NetBeans in Budapest
(Yes, buried in here is a link to a new cool NetBeans tutorial...)
Budapest is lovely...
It was my first time in Budapest since backpacking through there in the summer of 1998, and I was back to do a presentation at a Java developer event - along with Martin "the mobility guy" Ryzl, and Petr Jiricka, Mr. Web Tools who drove down from Prague to talk.
Martin Ryzl demos Mobility in Budapest
Martin is an interesting guy - in 1999, we (NetBeans the tiny Czech company) had just been acquired by Sun, and he'd written this really cool plugin for KJava. We were in New York for the long defunct Java Business Expo conference - it was my first time back in the U.S. after moving to Prague. So, this KJava module was an amazing thing to demo - write some code, press F9 and it deploys to your Palm Pilot, and there's your code. There was just one hitch: He had written it on his own time, and we weren't supposed to be demoing it. So we had to demo it only when his management wasn't around so he wouldn't get in trouble.
Eventually it was clear nobody was going to stop Martin from writing mobile development tools on NetBeans (I'm not sure why anyone ever wanted to stop him), and so the Mobility pack was born. Today Martin manages the mobility development team (a sad loss to development, but he's a good guy to work with).
Austin Powers, ahem, Jirka Prazak (foreground, center) and Martin hijacked a table to do demos during lunch
Petr Jiricka did his talk about Web and J2EE support in NetBeans, including demoing the new Struts support in 5.0. It's pretty amazing stuff. Makes me almost want to do server-side development, which I haven't done in years (as long as I can do it as NetBeans plugins...hmm, now there's a neat tutorial idea...).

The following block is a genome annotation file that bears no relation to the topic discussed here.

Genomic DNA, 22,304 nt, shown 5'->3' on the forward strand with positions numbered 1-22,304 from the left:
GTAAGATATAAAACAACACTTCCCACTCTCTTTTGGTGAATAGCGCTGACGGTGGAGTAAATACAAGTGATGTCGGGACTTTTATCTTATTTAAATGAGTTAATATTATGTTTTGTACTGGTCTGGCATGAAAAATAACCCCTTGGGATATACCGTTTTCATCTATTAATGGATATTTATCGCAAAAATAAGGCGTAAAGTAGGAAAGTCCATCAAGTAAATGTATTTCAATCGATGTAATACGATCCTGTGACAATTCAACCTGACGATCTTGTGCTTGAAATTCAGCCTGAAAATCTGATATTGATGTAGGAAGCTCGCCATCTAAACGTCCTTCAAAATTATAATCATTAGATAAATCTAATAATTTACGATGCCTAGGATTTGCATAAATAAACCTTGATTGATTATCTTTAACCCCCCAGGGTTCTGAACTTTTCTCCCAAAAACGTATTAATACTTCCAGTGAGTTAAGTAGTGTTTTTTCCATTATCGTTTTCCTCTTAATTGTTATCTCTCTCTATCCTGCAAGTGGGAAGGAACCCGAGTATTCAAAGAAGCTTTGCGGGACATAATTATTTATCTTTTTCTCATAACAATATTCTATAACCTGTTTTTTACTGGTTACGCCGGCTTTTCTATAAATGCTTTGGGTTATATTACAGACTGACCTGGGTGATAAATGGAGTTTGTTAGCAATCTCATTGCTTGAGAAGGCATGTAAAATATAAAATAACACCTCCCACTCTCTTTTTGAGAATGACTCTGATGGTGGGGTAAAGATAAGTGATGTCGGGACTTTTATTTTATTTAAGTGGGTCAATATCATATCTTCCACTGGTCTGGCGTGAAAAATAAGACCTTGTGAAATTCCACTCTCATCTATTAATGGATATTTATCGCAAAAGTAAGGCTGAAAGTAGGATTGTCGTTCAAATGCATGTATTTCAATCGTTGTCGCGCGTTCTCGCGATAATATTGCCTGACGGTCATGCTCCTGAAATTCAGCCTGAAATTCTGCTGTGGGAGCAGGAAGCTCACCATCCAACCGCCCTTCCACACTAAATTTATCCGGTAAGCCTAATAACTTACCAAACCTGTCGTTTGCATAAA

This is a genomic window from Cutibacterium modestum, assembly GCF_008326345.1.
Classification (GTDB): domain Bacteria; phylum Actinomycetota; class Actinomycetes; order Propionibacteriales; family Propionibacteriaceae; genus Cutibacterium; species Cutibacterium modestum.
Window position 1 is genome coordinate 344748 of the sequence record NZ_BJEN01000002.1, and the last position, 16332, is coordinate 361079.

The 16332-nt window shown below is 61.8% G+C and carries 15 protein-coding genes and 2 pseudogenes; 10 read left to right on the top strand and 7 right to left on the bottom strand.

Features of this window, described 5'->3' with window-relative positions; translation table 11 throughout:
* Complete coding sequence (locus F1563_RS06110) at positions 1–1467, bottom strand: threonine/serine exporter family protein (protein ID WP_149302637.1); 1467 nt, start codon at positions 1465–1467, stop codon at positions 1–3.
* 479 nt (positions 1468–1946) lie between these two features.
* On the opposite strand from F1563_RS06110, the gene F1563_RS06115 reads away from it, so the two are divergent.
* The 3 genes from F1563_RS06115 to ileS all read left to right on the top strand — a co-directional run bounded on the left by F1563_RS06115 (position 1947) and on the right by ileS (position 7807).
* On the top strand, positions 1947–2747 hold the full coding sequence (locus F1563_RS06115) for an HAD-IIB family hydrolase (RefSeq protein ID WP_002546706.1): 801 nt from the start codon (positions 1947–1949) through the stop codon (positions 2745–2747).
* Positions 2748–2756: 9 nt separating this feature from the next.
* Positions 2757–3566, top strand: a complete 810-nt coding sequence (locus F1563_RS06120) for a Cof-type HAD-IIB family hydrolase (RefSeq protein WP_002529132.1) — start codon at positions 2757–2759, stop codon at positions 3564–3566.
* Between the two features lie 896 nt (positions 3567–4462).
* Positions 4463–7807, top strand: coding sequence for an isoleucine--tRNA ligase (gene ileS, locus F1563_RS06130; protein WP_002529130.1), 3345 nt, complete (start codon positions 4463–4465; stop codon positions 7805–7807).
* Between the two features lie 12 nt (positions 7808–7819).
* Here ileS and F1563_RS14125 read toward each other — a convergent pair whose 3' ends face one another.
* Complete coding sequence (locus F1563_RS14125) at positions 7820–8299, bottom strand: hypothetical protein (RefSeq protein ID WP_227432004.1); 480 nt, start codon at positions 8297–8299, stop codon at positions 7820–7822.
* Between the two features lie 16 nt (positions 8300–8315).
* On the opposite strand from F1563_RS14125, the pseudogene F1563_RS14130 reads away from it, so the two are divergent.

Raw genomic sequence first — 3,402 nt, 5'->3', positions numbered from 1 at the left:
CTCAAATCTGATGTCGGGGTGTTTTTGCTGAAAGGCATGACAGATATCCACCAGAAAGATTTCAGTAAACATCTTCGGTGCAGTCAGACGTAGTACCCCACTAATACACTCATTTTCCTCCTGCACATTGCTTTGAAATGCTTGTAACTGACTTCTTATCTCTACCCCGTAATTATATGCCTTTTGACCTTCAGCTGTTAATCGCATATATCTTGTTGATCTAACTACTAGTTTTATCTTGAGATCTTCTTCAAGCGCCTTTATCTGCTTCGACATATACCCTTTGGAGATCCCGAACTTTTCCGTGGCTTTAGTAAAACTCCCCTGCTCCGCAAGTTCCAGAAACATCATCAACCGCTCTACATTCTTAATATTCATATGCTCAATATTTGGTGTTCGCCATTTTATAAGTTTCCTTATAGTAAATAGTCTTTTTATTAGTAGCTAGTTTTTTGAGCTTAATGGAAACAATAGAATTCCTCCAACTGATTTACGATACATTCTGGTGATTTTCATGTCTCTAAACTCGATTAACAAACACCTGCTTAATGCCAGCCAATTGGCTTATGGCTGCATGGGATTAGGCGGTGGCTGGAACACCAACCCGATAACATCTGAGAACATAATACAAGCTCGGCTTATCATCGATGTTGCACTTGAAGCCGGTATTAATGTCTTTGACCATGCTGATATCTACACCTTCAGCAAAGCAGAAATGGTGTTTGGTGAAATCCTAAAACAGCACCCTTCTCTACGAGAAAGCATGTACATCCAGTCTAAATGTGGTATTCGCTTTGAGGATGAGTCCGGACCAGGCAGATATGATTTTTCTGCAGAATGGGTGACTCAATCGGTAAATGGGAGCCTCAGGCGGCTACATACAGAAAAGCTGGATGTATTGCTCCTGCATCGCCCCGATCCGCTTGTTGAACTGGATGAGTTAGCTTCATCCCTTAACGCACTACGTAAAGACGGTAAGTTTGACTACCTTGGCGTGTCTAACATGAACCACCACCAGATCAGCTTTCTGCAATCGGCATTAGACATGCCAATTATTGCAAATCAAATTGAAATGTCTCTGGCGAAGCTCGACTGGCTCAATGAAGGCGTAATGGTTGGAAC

Petr Jiricka likes cake
Anyway, I said something about a new tutorial, and I'm spewing trivia. On Wednesday, post-plane-flight-from-California, I wrote a pretty cool app based on NetBeans to demo the next day at the event in Budapest. The coolest thing is that it really looks and feels like its own application - and it took an hour to write. It's a cute little paint program.
So having nothing to do on Friday but catch up on email, I spent the day turning it into a tutorial. The draft version is online here.
Reviews and feedback appreciated - I hope to write up several more in the next couple of months.
In that vein, I spent the 26 hour train ride from Budapest to Grenoble, France, turning the app from that tutorial into a slightly-insanely decoupled demo. So, coming soon: Photoshop in Netbeans. The painting window is a plugin. The tools palette is a plugin. The layers window is a plugin. The brushes are plugins. The color fills are plugins. All any of them know about each other is a single, small, shared API module. Be very scared...
Here in Grenoble, I'm working with Sun's Real Time Java team on tools for that. There are some truly fascinating problems in this space - difficult, challenging, fun to have. And a great bunch of extremely smart guys working on them.
Would you trust these guys with your JVM?
Grenoble is also, as always, lovely.